WASHINGTON, DC, December 5, 2021 (ENS) – The construction and operations of the South Fork Wind power project offshore Rhode Island and New York has been approved by the Department of the Interior, DOI, as part of the Biden-Harris administration’s goal to deploy 30 gigawatts of offshore wind energy by 2030.
This is the DOI’s second approval of a commercial-scale, offshore wind energy project in the United States. Last week, Secretary of the Interior Deb Haaland celebrated the groundbreaking of the first U.S. commercial scale offshore wind project, located off the coast of Massachusetts.
“We have no time to waste in cultivating and investing in a clean energy economy that can sustain us for generations,” Secretary Haaland said. “Just one year ago, there were no large-scale offshore wind projects approved in the federal waters of the United States. Today there are two, with several more on the horizon.”
The administration is preparing for lease sales in the New York Bight and offshore the Carolinas and California next year. Looking farther ahead, the administration is working with states, tribes and key stakeholders to explore wind potential in the Gulf of Maine and in the Gulf of Mexico, as well as offshore Oregon and Hawaii.
On November 24, South Fork Wind, LLC’s plans to install 12 wind turbines off the Rhode Island and New York coasts were approved.
The 130-megawatt South Fork Wind project will be located 19 miles southeast of Block Island, Rhode Island, and 35 miles east of Montauk Point, New York.
New York Governor Kathy Hochul said, “With today’s permitting milestone, South Fork Wind is set to be New York’s historic first offshore wind farm providing clean energy where it is needed most. Our nation-leading climate and offshore wind goals demand bold action and moving South Fork Wind forward brings us closer to a cleaner and greener future.”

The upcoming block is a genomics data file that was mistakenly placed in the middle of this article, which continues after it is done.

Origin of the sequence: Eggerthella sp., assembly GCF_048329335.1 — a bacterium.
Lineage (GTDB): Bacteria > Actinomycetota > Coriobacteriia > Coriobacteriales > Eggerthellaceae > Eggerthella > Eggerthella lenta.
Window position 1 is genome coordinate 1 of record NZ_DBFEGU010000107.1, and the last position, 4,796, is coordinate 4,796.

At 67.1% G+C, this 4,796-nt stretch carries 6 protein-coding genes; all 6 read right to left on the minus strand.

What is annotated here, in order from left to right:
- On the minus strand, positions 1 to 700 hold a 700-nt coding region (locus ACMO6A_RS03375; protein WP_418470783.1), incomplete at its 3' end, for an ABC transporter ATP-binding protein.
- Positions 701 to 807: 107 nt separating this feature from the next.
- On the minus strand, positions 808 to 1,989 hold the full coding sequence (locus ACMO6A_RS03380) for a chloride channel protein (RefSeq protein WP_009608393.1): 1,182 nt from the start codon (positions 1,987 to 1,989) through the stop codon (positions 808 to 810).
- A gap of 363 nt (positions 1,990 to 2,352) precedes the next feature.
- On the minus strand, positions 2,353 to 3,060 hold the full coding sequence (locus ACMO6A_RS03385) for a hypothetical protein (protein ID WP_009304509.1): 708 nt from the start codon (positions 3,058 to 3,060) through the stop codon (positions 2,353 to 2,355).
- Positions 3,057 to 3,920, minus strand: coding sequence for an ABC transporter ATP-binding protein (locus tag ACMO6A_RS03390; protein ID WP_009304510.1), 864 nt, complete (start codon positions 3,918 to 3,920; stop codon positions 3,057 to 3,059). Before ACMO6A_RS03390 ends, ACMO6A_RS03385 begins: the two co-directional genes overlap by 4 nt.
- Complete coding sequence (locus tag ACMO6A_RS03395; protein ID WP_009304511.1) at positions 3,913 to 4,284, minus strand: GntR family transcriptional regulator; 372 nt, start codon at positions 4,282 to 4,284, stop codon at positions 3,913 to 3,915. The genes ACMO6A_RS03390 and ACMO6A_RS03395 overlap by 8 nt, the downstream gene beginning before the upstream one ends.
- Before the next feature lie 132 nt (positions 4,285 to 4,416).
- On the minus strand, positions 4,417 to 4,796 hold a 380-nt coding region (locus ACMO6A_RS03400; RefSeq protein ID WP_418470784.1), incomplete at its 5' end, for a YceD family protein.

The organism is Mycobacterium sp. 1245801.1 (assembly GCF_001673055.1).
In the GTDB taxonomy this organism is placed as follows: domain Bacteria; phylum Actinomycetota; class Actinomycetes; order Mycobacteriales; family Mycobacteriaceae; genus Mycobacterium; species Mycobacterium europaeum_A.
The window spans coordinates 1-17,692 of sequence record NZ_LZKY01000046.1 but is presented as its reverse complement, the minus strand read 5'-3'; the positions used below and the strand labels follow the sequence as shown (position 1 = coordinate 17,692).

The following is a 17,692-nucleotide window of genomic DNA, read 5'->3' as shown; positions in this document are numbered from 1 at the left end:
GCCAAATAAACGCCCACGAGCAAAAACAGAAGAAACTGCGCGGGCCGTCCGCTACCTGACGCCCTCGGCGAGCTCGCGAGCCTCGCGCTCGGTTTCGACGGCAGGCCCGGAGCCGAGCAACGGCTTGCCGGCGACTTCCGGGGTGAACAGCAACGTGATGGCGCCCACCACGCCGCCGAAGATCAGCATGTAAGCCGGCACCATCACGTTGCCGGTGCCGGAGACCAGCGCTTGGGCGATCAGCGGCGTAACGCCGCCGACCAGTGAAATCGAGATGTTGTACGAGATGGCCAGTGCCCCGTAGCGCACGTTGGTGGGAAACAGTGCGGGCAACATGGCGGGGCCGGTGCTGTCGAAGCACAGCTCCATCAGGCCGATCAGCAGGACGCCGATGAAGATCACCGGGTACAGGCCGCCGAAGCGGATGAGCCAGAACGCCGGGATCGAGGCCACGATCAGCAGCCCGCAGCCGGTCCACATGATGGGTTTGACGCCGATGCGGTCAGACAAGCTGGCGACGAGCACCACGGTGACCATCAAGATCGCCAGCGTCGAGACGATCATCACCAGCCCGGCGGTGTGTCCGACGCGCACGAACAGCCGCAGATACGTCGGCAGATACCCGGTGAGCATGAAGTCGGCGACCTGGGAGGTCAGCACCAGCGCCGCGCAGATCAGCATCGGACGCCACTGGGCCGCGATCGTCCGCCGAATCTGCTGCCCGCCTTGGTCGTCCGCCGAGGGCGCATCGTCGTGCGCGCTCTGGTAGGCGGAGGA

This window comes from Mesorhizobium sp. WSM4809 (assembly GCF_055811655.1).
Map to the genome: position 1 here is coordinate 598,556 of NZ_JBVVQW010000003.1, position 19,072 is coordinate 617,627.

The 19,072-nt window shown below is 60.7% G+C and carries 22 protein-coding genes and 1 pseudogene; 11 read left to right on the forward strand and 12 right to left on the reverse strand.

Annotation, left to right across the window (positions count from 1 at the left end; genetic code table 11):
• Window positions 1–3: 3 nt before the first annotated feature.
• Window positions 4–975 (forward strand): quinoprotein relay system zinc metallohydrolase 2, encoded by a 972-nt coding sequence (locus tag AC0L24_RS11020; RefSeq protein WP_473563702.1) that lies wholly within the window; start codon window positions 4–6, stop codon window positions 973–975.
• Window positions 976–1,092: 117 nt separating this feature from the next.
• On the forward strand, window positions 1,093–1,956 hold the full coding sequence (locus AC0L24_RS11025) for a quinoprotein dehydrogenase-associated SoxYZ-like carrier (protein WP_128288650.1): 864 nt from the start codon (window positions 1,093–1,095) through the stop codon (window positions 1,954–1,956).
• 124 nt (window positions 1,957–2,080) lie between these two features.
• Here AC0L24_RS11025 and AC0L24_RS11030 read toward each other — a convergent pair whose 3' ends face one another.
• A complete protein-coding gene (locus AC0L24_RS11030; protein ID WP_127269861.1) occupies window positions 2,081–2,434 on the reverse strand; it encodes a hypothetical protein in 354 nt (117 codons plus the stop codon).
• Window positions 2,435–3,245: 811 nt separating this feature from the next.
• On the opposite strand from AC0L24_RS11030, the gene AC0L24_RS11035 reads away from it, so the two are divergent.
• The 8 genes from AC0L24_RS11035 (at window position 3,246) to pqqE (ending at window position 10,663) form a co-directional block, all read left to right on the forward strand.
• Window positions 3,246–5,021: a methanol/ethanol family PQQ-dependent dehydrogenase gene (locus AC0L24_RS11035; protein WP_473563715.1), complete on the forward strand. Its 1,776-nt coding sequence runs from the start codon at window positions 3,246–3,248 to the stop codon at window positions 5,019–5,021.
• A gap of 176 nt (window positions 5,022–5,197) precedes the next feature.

South Fork Wind remains on track to be fully permitted by early 2022. At that point the project’s joint venture partners Ørsted and Eversource will ramp up construction on the 132-megawatt offshore wind farm that will send power to the far eastern end of Long Island, New York.
“With the achievement of this critical federal permitting milestone, construction of this historic wind farm is expected to begin in the weeks and months ahead,” said David Hardy, CEO of Ørsted Offshore North America.
“South Fork Wind will not only boost the economy with family-sustaining jobs, but it will also help combat climate change and reduce air pollution as a clean energy resource for many Long Island residents,” he said.
The South Fork wind farm will serve the town of East Hampton’s energy needs, producing enough clean energy to power 70,000 homes. When complete, the 12 turbines will be out of sight from East Hampton beaches.
Before construction, South Fork Wind must submit engineering and technical reports providing details for how the facility will be fabricated and installed in accordance with South Fork’s approved plan for construction and operations.
The approval adopts a range of measures to help avoid, minimize, and mitigate potential impacts of the construction and operation of the South Fork Wind project. They were developed after consultation with tribes; federal, state, and local government agencies; as well as industry, ocean users, and other partners and stakeholders.
Adrienne Esposito, executive director, Citizens Campaign for the Environment, is celebrating the approval and the protective measures that go with it, saying, “We applaud the Bureau of Ocean Energy Management and New York State, who spent years conducting exhaustive environmental and community outreach to ensure this project is responsibly sited and mitigates environmental impacts to local marine habitat while providing good jobs and reliable energy for Long Island.”
Featured image: Offshore wind turbines already serve 17,000 homes on Block Island, Rhode Island. 2016 (Photo courtesy Ørsted Offshore North America)
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